You cannot look at water in isolation as a single issue, argues Greet Vanderheyden, senior sustainable development manager at Alpro, the maker of almond and soy milk. "A healthy water ecosystem has a big impact on other SDGs such as Life on Land, Good Health and Wellbeing, and Life Below Water," she explains. "That makes it more complicated because there are trade-offs."
The flipside of having to consider your water issues locally is the need to look beyond your own operations at a watershed level. Even if you make your own operations more water efficient your supply may still be at risk because of what others are doing in the watershed. That makes it vital to collaborate on water issues with other stakeholders.
"Unilateral water management has limitations and may present companies with dilemmas," says Norges Bank Investment Management (NBIM), the Norwegian sovereign wealth fund. "Collective impact assessments and action from various water users in a basin may play an important role to reduce risks and capitalise on opportunities."
Talking to other stakeholders, both public and private, is vital, Williams adds. "However, this is challenging for many businesses because it takes them out of their comfort zone," he warns. "Bringing everyone together to agree on a common objective and the status of a basin takes a lot of time. Companies often want to act quicker than they can and they get frustrated."
Investors are also becoming increasingly interested in water, not just as a business issue but as an investment proposition as well.
"SDG6 focuses the minds of institutional investors on the fact that water will be a key priority in the sustainability revolution that will happen over the next 20 to 40 years," says Earth Capital's Totty.
Water is one of a range of issues on which Norges Bank Investment Management (NBIM) publishes expectations, analyses, and engages with companies. "How companies manage water risks and capitalise on opportunities may drive long-term returns for us as a shareholder," the fund says. "Externalities from unsustainable water use may in itself present a risk to the portfolio's long-term value. We expect companies to incorporate potential water risks in strategic planning, risk management and reporting."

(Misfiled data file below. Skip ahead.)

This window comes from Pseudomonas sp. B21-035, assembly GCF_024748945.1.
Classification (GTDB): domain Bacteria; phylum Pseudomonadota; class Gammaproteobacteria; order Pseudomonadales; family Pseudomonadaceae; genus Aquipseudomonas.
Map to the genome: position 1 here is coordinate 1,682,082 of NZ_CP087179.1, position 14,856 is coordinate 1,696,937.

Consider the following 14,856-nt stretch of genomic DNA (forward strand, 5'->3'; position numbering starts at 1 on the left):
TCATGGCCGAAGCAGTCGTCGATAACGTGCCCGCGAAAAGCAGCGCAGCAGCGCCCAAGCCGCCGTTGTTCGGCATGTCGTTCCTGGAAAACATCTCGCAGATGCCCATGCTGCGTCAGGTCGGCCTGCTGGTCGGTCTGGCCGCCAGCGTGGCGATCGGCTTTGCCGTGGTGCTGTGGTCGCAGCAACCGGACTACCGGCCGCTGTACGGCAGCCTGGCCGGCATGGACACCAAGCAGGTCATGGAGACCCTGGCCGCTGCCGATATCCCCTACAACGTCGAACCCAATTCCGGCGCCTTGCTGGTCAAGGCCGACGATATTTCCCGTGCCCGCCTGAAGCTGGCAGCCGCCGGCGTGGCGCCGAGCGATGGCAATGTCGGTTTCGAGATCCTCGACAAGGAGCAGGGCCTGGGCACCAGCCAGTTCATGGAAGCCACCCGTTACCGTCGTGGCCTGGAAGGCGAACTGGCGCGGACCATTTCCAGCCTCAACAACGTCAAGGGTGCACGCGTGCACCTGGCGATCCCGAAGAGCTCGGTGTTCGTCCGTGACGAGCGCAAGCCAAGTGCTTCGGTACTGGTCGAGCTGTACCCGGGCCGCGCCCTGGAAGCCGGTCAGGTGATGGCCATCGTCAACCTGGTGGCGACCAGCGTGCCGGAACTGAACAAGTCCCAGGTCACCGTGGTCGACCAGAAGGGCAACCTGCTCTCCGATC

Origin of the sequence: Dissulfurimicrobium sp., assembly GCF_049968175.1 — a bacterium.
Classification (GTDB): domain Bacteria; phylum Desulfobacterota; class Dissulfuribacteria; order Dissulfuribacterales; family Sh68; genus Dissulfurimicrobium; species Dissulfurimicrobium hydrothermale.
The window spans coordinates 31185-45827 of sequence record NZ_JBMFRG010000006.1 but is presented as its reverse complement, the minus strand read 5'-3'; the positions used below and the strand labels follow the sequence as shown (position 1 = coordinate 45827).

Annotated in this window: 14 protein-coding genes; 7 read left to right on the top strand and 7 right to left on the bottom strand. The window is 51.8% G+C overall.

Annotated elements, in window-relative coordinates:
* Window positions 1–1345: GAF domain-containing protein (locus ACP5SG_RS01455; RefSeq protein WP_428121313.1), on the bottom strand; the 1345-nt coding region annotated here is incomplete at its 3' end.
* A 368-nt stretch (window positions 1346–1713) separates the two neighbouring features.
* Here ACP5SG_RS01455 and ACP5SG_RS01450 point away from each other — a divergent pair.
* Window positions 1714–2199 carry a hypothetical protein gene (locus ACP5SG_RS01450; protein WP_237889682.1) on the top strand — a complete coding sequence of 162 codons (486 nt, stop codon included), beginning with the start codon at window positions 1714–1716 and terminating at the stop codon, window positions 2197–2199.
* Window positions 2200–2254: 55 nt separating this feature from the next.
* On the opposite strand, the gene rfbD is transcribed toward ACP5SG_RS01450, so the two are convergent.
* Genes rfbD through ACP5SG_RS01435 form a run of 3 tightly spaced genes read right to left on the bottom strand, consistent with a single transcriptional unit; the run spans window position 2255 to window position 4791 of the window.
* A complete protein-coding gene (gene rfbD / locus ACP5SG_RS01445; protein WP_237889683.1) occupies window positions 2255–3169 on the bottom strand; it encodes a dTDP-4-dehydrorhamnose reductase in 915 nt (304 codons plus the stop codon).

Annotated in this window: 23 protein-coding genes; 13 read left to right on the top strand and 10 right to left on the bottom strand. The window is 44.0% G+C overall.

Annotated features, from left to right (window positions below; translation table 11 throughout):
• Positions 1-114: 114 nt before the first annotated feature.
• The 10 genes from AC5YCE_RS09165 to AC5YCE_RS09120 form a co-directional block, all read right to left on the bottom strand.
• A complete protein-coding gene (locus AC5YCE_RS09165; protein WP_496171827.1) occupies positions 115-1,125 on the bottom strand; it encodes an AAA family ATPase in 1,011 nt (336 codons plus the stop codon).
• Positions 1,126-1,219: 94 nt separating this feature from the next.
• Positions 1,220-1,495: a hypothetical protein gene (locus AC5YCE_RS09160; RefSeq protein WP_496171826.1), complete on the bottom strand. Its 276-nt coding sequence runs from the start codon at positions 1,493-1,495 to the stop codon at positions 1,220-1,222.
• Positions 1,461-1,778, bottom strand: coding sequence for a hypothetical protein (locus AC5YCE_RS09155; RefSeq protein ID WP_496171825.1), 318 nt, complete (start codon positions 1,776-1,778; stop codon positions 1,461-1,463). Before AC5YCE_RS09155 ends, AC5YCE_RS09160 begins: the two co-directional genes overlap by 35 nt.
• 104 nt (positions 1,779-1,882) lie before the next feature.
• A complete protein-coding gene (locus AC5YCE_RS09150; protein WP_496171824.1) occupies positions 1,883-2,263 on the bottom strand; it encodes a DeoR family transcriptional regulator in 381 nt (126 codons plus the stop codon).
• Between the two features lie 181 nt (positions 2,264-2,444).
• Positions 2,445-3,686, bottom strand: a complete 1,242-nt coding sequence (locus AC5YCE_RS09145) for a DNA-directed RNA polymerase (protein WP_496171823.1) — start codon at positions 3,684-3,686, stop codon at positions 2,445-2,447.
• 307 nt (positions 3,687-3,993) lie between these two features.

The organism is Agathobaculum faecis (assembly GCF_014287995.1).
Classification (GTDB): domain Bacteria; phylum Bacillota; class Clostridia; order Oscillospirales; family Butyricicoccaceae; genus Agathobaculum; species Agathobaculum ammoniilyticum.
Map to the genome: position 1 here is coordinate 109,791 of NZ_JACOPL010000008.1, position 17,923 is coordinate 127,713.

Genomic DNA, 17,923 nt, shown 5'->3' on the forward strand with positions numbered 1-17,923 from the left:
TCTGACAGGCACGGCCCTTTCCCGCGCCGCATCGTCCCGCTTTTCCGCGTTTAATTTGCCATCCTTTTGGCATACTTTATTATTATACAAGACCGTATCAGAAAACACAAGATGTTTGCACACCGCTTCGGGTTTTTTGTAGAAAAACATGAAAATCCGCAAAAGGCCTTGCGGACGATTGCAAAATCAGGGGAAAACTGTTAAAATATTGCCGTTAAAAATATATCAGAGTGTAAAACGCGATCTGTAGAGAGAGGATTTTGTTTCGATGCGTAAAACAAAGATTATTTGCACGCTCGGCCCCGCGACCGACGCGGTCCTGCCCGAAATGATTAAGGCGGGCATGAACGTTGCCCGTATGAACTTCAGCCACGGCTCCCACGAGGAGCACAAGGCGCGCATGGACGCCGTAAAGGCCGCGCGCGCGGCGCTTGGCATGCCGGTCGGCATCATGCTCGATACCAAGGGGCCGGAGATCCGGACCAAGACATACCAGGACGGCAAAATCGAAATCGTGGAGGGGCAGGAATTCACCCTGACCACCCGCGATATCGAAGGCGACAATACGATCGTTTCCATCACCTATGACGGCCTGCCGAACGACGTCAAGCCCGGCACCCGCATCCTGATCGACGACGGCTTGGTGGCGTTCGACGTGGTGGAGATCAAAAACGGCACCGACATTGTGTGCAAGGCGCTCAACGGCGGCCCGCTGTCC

We expect companies to incorporate potential water risks in strategic planning, risk management and reporting - Norges Bank Investment Management
Traditional water funds run by asset managers such as Pictet and Impax focus on solutions providers such as Danaher, a maker of purification systems, utilities such as Severn Trent and Veolia Environment, and Ecolab, which has a smart Smart Water Navigator tool to help companies monitor and reduce their water use.
There are also exchange-traded funds (ETF) such as the Guggenheim S&P Global Water Index, which includes 50 companies that are expected to benefit from rising water demand, the PowerShares Water Resource Portfolio ETF, which focuses on US mid-cap and small-cap firms focused on water treatment and conservation. Meanwhile the PowerShares Global Water Portfolio includes companies with a similar focus but a higher market capitalisation and tracks the Nasdaq OMX Global Water Index.
The rising investor interest means companies must be prepared for their water strategies to be in the spotlight.
But in the future, investors will also need a better understanding of the role they play in managing water risks, and will have to be more transparent and accountable for enabling better performance across the economy. "Banks control two thirds of the world's money but at the moment, there is no requirement for them to work to improve water security," Lamb points out.